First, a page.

By Loraine Ritchey
"The New Lords of the Dance" so reads the title of an article by Steve McGrail in the autumn edition of "Scottish Life". Only one other article has caused my phone to ring and my letterbox to fill, that being the article "Who would be a Dancing Judge" by Charlie Mill. Obviously those involved with highland are well read and become very defensive about their chosen art form.
The article, for the benefit of "Dancer's" readers, who are unaware of the contents, asks the question "Is Highland Dance Dying?" Mr. McGrail states, "Out of all the styles of Scottish Dancing, it is maybe Highland Dancing (the one most commonly seen at Highland Games) which is most art risk. To some in Scotland it may be no bad thing if this goes under. Such dancing they say, bears little resemblance to true Highland Dance, anyway." This is just one of the statements in a four-page article that has caused the increase in my mail and phone calls. "Highland dancing may be it's own worst enemy in other ways as well. It's laden with rules at every turn. These can even extend to clothing so that a competitor can lose points for incorrect dress. Rules about steps are very rigid, and many of them were brought in during the 1950's …"(SOBHD).
The article goes on to state, "Overseeing the rules are several bodies. The main two in Scotland are the Scottish Official Board of Highland Dancing (SOBHD) and the Scottish Official Highland Dancing Association (SOHDA). These two disagree about "what's correct" with actual dance being the loser, in some peoples view. The fear is that Highland is losing many participants to the current phenomenon Irish Dancing and that the standardization in Highland has caused a great many of the lesser known dances and forms of dance to be lost."
Readers of this column in "Dancer" will be aware of the two main groups mentioned in "Scottish Life 's " article the SOBHD and SOHDA. However, as of three years ago a special organization has been set to look at the problems, The Scottish Traditions of Dance Trust, Edinburgh. The past few days I have spoken with many teachers, judges and dancers both here (USA) and in the UK. The USA and Canada are exclusively governed by the SOBHD. The SOBHD, each year sends out to teachers the "competition Championship steps" to be danced for that year in Championship Competition. These steps are taken from their own (SOBHD) own official textbook. Competitions in this country and others are "closed" meaning that only SOBHD may compete at a sanctioned SOBHD competition. This is not the case in other parts of the world Scotland in particular. This is of course where the conflicts come in.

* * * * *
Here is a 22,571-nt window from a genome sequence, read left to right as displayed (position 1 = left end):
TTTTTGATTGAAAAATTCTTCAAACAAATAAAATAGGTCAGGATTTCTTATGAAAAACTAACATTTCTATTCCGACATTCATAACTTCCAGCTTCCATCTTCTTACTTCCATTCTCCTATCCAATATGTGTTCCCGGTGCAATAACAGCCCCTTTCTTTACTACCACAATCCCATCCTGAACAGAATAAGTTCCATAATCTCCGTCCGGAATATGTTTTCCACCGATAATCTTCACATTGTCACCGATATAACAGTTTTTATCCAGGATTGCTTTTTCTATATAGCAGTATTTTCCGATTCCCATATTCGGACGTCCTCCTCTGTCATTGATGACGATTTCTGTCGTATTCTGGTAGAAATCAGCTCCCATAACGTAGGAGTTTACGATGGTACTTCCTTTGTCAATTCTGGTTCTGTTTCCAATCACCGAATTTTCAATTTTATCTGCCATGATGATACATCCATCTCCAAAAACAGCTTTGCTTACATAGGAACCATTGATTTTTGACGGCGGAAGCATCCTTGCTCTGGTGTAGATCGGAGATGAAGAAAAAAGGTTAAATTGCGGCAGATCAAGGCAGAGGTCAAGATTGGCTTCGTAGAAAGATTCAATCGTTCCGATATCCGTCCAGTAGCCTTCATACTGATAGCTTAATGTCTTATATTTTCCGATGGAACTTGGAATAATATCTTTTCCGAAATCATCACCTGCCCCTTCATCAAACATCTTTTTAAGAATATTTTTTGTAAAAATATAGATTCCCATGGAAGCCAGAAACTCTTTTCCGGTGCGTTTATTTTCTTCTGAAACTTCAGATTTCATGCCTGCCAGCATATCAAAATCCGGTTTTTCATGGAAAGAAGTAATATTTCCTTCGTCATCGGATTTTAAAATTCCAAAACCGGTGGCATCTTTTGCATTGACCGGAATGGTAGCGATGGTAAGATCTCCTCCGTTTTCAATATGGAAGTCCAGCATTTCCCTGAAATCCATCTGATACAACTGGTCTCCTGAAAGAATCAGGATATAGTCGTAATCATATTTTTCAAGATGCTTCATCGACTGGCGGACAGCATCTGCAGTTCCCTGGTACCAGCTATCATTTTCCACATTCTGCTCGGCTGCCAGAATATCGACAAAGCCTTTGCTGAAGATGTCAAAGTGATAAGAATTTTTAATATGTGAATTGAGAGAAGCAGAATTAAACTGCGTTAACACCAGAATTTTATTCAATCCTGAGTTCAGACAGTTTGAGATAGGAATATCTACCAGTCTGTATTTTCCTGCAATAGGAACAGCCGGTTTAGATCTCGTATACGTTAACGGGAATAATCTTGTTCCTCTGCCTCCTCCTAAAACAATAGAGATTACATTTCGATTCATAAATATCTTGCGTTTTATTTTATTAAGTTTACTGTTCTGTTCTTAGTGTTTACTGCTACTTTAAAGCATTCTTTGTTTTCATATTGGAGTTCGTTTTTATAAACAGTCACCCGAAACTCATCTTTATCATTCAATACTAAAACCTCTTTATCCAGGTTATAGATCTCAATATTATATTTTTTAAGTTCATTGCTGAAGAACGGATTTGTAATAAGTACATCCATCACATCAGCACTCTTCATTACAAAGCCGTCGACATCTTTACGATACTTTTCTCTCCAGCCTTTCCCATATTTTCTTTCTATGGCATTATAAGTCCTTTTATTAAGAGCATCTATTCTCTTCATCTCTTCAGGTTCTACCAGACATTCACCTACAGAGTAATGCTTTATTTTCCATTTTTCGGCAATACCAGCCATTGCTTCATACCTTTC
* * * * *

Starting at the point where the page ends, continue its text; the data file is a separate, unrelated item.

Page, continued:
The consensus of opinion from the numerous sources that I have interviewed seem to agree that one group tends to look at Highland as more of a sport, the focus being technical whilst the other group leans more in the direction of artistry. This is of course and oversimplification and the pros and cons would fill all of "Dancer's" pages. A sampling of the discussions being
"I think that some of the standardization is necessary, prior to the 1950's when I danced and east coast (Scotland) could not compete in the west as the style was different"……"without standardization today it would be a free for all!!"….There has to be some base line for a judge to look at. In the past there were complaints of bias from one area to another, real or not there were definite problems for dancers, judges and organizers of competitions.
Ninety five percent of the people I talked to from both Scottish organizations felt some standardization is necessary. It is the degree to which is has been taken that has some people concerned. One of the concerns of course is the fact that dancers are spending their time solely on "this years set steps (SOBHD). Although only required in Championships, dancers tend to be dancing the "set steps" year around in non-championship competitions. The logical reason being of course the more you compete them during the year, the more comfortable the dance becomes with the steps. They are also "previewing" before the big Championship.
Also, competition organizers Are requiring the "same" dances at each competition. (Note "The New Lords of the Dance article pointed out that the Irish Dancers had the audiences clapping and stomping at the "Fair" whereas the Highland dancers audience seemed to be made up of mothers and polite applause. Could it be the reason for the demise is boredom!)?
However one or two competitions are getting a little daring. Windsor, Ontario included this past year "A tribute to J.L. Mackenzie" and very recently "The Cake Walk". The dancers thoroughly enjoyed the "new " dances and different costumes "but" not everyone was pleased. Some teachers felt that learning the dances too up valuable lesson time having to teach a dance that was rarely if ever competed. (SOBHD).
NOTE" You may read the four page article "The New Lords of the Dance" by contacting Scottish Life and requesting the Autumn (Fall) edition for the year 1998.
As always for Questions and Comments, I can be reached at
Loraine Ritchey, 1127.W. 4th Street, Lorain, Ohio, 44052.